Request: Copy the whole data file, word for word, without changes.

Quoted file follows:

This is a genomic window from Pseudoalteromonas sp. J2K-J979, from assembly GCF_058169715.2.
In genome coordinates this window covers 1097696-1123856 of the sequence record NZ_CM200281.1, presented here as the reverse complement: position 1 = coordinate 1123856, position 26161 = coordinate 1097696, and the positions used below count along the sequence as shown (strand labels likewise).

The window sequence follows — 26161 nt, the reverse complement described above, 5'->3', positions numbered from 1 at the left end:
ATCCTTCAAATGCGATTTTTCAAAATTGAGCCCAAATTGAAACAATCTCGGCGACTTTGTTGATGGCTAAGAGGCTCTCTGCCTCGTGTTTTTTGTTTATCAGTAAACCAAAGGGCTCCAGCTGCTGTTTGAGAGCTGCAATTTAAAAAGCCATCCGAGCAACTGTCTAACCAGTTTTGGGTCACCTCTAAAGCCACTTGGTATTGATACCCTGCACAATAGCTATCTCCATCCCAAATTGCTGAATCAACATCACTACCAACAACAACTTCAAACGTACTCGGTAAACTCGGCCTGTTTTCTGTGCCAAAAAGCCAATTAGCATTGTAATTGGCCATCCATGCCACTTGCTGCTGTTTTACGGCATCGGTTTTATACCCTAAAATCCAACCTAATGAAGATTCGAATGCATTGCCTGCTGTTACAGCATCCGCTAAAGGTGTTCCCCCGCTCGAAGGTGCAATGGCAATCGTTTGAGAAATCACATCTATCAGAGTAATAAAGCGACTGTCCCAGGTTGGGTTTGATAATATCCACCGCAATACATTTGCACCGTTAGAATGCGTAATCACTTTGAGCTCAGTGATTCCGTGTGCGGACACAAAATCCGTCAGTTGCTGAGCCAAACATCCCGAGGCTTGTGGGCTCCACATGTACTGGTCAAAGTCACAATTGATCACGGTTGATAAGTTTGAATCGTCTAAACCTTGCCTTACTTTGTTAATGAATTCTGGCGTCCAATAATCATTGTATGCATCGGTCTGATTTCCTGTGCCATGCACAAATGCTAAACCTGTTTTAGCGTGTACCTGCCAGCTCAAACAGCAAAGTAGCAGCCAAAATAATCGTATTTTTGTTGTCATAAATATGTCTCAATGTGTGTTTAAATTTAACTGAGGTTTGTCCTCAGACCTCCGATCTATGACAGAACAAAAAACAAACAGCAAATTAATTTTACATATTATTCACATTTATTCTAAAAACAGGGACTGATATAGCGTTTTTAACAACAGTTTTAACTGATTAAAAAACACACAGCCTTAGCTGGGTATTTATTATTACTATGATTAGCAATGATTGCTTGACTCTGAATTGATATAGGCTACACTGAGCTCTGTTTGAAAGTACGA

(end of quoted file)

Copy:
This is a genomic window from Pseudoalteromonas sp. J2K-J979, from assembly GCF_058169715.2.
In genome coordinates this window covers 1097696-1123856 of the sequence record NZ_CM200281.1, presented here as the reverse complement: position 1 = coordinate 1123856, position 26161 = coordinate 1097696, and the positions used below count along the sequence as shown (strand labels likewise).

The window sequence follows — 26161 nt, the reverse complement described above, 5'->3', positions numbered from 1 at the left end:
ATCCTTCAAATGCGATTTTTCAAAATTGAGCCCAAATTGAAACAATCTCGGCGACTTTGTTGATGGCTAAGAGGCTCTCTGCCTCGTGTTTTTTGTTTATCAGTAAACCAAAGGGCTCCAGCTGCTGTTTGAGAGCTGCAATTTAAAAAGCCATCCGAGCAACTGTCTAACCAGTTTTGGGTCACCTCTAAAGCCACTTGGTATTGATACCCTGCACAATAGCTATCTCCATCCCAAATTGCTGAATCAACATCACTACCAACAACAACTTCAAACGTACTCGGTAAACTCGGCCTGTTTTCTGTGCCAAAAAGCCAATTAGCATTGTAATTGGCCATCCATGCCACTTGCTGCTGTTTTACGGCATCGGTTTTATACCCTAAAATCCAACCTAATGAAGATTCGAATGCATTGCCTGCTGTTACAGCATCCGCTAAAGGTGTTCCCCCGCTCGAAGGTGCAATGGCAATCGTTTGAGAAATCACATCTATCAGAGTAATAAAGCGACTGTCCCAGGTTGGGTTTGATAATATCCACCGCAATACATTTGCACCGTTAGAATGCGTAATCACTTTGAGCTCAGTGATTCCGTGTGCGGACACAAAATCCGTCAGTTGCTGAGCCAAACATCCCGAGGCTTGTGGGCTCCACATGTACTGGTCAAAGTCACAATTGATCACGGTTGATAAGTTTGAATCGTCTAAACCTTGCCTTACTTTGTTAATGAATTCTGGCGTCCAATAATCATTGTATGCATCGGTCTGATTTCCTGTGCCATGCACAAATGCTAAACCTGTTTTAGCGTGTACCTGCCAGCTCAAACAGCAAAGTAGCAGCCAAAATAATCGTATTTTTGTTGTCATAAATATGTCTCAATGTGTGTTTAAATTTAACTGAGGTTTGTCCTCAGACCTCCGATCTATGACAGAACAAAAAACAAACAGCAAATTAATTTTACATATTATTCACATTTATTCTAAAAACAGGGACTGATATAGCGTTTTTAACAACAGTTTTAACTGATTAAAAAACACACAGCCTTAGCTGGGTATTTATTATTACTATGATTAGCAATGATTGCTTGACTCTGAATTGATATAGGCTACACTGAGCTCTGTTTGAAAGTACGA